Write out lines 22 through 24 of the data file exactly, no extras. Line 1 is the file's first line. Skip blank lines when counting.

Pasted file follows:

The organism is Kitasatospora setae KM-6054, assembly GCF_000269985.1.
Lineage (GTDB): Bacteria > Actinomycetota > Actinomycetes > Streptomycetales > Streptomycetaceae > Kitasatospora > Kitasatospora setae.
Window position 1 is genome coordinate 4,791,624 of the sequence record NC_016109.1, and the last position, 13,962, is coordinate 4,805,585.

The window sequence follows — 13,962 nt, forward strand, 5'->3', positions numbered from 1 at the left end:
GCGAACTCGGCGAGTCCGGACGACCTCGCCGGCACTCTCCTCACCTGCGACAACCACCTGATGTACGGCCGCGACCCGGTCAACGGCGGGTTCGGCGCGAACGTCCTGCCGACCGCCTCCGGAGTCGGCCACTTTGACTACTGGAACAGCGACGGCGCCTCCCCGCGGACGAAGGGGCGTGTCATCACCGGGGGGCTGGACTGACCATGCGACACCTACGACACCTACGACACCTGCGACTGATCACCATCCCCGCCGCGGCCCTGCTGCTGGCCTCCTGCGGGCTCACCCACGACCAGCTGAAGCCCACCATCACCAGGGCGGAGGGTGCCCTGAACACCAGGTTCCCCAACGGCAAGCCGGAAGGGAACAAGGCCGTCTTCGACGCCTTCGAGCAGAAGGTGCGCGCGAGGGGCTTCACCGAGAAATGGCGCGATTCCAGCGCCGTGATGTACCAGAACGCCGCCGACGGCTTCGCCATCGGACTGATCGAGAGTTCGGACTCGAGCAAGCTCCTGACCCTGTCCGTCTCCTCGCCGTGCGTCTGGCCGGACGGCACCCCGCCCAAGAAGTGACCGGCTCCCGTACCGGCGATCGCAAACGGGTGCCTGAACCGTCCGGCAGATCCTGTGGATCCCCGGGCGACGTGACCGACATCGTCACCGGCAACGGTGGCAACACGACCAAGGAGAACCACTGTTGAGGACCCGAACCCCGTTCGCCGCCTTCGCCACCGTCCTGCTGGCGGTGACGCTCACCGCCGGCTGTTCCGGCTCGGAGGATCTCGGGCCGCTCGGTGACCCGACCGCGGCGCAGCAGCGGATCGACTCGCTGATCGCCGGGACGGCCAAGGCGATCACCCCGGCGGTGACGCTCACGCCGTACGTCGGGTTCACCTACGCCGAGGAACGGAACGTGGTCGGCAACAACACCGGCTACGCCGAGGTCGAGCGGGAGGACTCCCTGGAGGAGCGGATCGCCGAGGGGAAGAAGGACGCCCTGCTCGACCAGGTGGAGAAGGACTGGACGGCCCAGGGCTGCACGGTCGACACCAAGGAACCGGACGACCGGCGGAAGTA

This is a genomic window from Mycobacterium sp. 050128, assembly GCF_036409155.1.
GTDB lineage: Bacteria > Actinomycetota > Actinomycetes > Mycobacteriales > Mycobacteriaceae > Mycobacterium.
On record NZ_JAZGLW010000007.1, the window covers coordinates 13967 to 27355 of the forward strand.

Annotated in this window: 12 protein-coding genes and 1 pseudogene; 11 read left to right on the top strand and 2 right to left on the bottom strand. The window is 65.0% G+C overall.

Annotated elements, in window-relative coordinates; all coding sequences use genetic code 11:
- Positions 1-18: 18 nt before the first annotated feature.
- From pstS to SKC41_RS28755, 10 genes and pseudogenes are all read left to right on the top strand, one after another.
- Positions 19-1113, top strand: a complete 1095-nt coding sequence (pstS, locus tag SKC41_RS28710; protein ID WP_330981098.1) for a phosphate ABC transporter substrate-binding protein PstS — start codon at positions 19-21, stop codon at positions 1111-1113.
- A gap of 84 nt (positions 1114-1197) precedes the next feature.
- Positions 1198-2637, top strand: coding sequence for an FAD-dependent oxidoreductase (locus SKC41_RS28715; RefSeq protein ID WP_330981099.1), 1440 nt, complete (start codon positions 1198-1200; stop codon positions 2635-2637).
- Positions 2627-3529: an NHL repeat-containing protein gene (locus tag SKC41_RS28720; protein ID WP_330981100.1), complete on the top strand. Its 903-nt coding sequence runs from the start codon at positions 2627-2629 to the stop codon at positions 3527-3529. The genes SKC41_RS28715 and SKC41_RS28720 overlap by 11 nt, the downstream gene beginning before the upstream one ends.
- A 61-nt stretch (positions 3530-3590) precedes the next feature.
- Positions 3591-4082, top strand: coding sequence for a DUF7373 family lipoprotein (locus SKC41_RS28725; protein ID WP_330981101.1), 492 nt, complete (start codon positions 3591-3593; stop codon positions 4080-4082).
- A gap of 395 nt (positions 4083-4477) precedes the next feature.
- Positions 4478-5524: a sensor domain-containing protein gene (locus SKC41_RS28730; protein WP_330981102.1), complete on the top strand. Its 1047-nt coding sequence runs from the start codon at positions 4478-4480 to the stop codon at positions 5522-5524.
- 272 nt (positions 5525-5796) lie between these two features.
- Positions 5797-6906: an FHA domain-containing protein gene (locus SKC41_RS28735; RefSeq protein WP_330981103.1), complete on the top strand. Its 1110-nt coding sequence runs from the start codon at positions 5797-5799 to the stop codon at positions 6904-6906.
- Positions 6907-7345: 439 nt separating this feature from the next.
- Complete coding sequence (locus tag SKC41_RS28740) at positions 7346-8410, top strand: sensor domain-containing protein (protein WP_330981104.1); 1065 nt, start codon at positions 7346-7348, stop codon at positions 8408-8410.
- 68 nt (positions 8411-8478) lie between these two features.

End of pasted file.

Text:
- Positions 5797-6906: an FHA domain-containing protein gene (locus SKC41_RS28735; RefSeq protein WP_330981103.1), complete on the top strand. Its 1110-nt coding sequence runs from the start codon at positions 5797-5799 to the stop codon at positions 6904-6906.
- Positions 6907-7345: 439 nt separating this feature from the next.
- Complete coding sequence (locus tag SKC41_RS28740) at positions 7346-8410, top strand: sensor domain-containing protein (protein WP_330981104.1); 1065 nt, start codon at positions 7346-7348, stop codon at positions 8408-8410.